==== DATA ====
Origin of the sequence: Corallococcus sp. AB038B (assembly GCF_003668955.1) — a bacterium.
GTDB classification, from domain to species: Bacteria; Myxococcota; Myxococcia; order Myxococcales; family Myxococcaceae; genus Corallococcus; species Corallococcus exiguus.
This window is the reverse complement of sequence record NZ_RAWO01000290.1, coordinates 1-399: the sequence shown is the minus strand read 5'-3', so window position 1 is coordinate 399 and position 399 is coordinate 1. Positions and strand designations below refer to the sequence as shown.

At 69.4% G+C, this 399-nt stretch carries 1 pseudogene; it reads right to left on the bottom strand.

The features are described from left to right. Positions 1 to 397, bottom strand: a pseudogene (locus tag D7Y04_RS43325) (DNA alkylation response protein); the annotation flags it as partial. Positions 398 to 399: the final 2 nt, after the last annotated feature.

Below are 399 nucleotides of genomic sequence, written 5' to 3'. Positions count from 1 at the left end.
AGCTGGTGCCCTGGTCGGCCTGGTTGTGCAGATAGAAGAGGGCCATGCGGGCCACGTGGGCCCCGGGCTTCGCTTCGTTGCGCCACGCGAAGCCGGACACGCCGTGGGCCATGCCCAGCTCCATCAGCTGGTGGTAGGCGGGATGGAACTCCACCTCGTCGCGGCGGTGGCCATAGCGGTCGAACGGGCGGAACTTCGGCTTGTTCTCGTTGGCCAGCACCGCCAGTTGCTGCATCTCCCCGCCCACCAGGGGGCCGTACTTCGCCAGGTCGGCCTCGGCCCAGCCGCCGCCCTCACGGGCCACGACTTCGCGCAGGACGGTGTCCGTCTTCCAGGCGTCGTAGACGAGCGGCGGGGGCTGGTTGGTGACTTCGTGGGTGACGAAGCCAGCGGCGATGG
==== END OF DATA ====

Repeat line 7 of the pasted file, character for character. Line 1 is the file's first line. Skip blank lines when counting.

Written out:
AGCTGGTGCCCTGGTCGGCCTGGTTGTGCAGATAGAAGAGGGCCATGCGGGCCACGTGGGCCCCGGGCTTCGCTTCGTTGCGCCACGCGAAGCCGGACACGCCGTGGGCCATGCCCAGCTCCATCAGCTGGTGGTAGGCGGGATGGAACTCCACCTCGTCGCGGCGGTGGCCATAGCGGTCGAACGGGCGGAACTTCGGCTTGTTCTCGTTGGCCAGCACCGCCAGTTGCTGCATCTCCCCGCCCACCAGGGGGCCGTACTTCGCCAGGTCGGCCTCGGCCCAGCCGCCGCCCTCACGGGCCACGACTTCGCGCAGGACGGTGTCCGTCTTCCAGGCGTCGTAGACGAGCGGCGGGGGCTGGTTGGTGACTTCGTGGGTGACGAAGCCAGCGGCGATGG